Ooooooh! That wascawwy Obama! Laura Ingraham and Dick Morris were all worked up about it last night on The O'Reilly Factor, turning blue in the face

Morris: But what is crucial to focus on, is they didn't get any spending cuts in return! Had the Republicans simply said, 'No dice. This is an illegitimate, lame-duck session of people who are not entitled to vote because they were defeated. And we're not going to pass anything, and we're going to do it on January 2, and then we're going to demand spending cuts!' Which now will have to be fought for in the debt limit ceiling or the new budget. And in the meantime the deficit keeps clicking.

Morris then went on to list all the Republican Senators who were going to be facing primaries -- from Tea Party challengers, no doubt -- in the near future because of their various sins in the lame-duck session. Considering this is the guy who predicted a 100-seat gain for Republicans in the House, I'm sure they're quaking.

But I'm also struck by Morris's proposal: Evidently he doesn't care that the Constitution pretty explicitly lays out how this election stuff works. Congress keeps meeting after elections, and new members do not take office till they take their oaths. It's all there in the 20th Amendment.

Don't these guys have great reverence for the Constitution? Except, as always, the parts they find inconvenient.

Like every other Republican right now, Morris also seems to have conveniently forgotten about the 1998 lame-duck session when Republicans impeached President Clinton. Which is quite a remarkable case of amnesia.

[Cross-posted at Crooks and Liars.]

Wednesday, December 22, 2010

Fox & Friends appalled Daily Show gets 9/11 responders credit: People 'think his show is real news, which is a problem'

-- by Dave

Now that the 9/11 first responders' health bill has passed the Senate, Jon Stewart and the Daily Show obviously deserve a round of applause for stepping up and playing a critical role in getting it done.

That really seemed to stick in the craws of the crew at Fox & Friends this morning. Check out this exchange between Gretchen Carlson (who I think is just still mad at Stewart for calling her out on the dumb-blonde schtick), Steve Doocy and Brian Kilmeade, culminating with this:

Carlson: I think it's interesting when you have Jon Stewart, who apparently decided to get really serious on this topic, have a serious show about it. That's like mixing apples and oranges, c'mon! I mean, people already think that his show is real news, which is a problem.

So then when you have comedy and then one day you decide to just get totally serious --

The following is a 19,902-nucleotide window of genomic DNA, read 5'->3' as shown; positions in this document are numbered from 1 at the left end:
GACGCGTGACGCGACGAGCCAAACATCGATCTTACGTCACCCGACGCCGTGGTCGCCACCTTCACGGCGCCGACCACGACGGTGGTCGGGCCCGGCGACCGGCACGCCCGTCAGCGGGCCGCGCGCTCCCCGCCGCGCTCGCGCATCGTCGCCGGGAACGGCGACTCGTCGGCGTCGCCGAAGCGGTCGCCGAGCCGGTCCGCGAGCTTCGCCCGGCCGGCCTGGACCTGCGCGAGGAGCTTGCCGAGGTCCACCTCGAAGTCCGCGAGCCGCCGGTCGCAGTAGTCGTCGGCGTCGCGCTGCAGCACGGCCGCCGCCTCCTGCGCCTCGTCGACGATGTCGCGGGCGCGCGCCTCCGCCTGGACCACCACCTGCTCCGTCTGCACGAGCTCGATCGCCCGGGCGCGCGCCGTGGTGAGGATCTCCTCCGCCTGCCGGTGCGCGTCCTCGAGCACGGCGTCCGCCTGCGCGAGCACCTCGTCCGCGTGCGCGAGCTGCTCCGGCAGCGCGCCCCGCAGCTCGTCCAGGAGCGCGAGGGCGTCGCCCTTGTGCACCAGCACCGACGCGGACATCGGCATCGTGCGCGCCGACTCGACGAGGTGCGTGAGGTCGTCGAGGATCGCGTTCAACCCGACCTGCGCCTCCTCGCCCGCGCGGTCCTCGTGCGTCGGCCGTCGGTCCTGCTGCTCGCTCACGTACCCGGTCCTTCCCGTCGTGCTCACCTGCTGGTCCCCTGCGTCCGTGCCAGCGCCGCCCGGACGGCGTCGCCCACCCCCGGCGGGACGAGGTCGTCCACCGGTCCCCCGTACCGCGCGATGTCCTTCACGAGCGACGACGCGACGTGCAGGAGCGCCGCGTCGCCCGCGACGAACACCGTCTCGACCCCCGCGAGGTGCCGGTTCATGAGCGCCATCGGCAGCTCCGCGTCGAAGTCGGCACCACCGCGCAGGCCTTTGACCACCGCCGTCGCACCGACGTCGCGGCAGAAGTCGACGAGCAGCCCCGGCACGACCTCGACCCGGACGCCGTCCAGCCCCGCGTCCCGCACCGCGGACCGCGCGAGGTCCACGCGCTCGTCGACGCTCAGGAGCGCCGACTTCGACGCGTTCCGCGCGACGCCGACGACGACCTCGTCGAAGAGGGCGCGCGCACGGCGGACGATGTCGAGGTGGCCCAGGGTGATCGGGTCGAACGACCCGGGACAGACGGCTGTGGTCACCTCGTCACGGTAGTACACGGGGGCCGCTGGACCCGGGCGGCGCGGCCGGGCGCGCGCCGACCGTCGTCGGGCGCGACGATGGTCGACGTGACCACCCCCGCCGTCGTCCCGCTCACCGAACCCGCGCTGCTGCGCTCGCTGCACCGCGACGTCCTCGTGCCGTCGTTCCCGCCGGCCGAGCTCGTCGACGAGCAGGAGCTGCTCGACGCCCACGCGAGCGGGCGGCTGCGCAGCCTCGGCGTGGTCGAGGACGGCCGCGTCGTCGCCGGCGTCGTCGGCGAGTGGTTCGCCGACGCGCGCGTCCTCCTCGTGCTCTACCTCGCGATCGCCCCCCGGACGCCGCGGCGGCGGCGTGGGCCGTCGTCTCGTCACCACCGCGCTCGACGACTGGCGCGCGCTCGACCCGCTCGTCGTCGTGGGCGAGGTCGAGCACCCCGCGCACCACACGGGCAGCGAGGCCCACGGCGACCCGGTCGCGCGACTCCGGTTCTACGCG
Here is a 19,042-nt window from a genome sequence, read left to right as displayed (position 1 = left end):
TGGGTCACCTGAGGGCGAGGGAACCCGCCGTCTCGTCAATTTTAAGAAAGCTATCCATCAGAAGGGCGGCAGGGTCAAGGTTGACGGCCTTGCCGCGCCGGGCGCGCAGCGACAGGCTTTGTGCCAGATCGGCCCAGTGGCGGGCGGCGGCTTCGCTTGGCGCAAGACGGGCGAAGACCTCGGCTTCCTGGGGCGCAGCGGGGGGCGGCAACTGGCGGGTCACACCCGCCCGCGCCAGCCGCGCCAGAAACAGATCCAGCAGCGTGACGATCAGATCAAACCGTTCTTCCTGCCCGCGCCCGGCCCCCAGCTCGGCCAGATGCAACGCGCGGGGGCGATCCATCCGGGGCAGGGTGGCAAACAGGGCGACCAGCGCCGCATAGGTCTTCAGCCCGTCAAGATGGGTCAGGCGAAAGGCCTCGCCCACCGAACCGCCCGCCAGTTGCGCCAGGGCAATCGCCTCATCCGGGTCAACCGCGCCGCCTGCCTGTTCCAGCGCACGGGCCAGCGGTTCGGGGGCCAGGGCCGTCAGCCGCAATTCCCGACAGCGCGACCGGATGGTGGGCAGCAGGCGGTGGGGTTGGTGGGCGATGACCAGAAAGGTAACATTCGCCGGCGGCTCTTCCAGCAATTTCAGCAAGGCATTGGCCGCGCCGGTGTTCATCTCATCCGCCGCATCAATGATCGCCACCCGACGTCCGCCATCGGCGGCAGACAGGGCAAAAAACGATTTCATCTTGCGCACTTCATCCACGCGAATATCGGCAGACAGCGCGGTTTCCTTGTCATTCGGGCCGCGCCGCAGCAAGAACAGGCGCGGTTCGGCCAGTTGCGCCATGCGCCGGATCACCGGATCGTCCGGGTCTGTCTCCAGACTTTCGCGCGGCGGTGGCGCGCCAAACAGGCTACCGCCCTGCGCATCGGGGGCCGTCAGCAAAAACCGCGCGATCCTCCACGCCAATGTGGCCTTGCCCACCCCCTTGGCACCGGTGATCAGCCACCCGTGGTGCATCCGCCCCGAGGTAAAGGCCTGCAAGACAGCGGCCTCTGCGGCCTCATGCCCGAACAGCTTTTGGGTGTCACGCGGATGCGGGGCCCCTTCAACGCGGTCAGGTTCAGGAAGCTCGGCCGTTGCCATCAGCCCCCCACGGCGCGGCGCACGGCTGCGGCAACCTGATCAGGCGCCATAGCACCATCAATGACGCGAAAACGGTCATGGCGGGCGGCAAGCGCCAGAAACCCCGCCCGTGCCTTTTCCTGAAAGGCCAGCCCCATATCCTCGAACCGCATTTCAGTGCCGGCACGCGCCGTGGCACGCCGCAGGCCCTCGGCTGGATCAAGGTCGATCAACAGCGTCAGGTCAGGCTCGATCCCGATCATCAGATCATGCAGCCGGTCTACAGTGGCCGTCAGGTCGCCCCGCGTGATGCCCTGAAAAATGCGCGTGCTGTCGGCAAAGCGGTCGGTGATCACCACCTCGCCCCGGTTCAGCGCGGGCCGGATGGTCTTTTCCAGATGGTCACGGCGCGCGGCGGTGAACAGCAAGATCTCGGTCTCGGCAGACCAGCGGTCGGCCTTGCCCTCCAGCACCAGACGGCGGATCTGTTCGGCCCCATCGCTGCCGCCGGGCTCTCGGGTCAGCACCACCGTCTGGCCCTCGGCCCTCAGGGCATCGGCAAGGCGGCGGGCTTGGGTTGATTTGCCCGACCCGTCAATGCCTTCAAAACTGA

Doocy: He's an activist.

Carlson: But I don't know if that works in the mind of the -- mind of the American people.

You know what's an even bigger problem, Gretchen? That people already think every show on Fox News other than Shep Smith's is real news. When in fact, it's demonstrably little more than lying, smearing, fearmongering propaganda. Now THAT'S a problem.

[Cross-posted at Crooks and Liars.]

Barbour's 'clarification' of White Citizens' Council apologia is still more whitewashing

-- by Dave

Haley Barbour is obviously eager to walk back his boneheaded apologia for the old White Citizens Councils in Mississippi, so yesterday he issued a "clarification":

"When asked why my hometown in Mississippi did not suffer the same racial violence when I was a young man that accompanied other towns' integration efforts, I accurately said the community leadership wouldn't tolerate it and helped prevent violence there. My point was my town rejected the Ku Klux Klan, but nobody should construe that to mean I think the town leadership were saints, either. Their vehicle, called the 'Citizens Council,' is totally indefensible, as is segregation. It was a difficult and painful era for Mississippi, the rest of the country, and especially African Americans who were persecuted in that time."

Barbour is actually just making matters worse, because this too is false information and incredibly misleading. First of all, Yazoo City certainly did not reject the Klan -- it was very much a significant and well-reported presence on the local landscape at the time.

Moreover, it didn't need violence because the White Citizens Council in Yazoo City had so thoroughly intimidated and threatened its local black population into abject fear and silence. Let's recall Barbour's original exchange here, especially the question that prompted it:

Both Mr. Mott and Mr. Kelly had told me that Yazoo City was perhaps the only municipality in Mississippi that managed to integrate the schools without violence. I asked Haley Barbour why he thought that was so.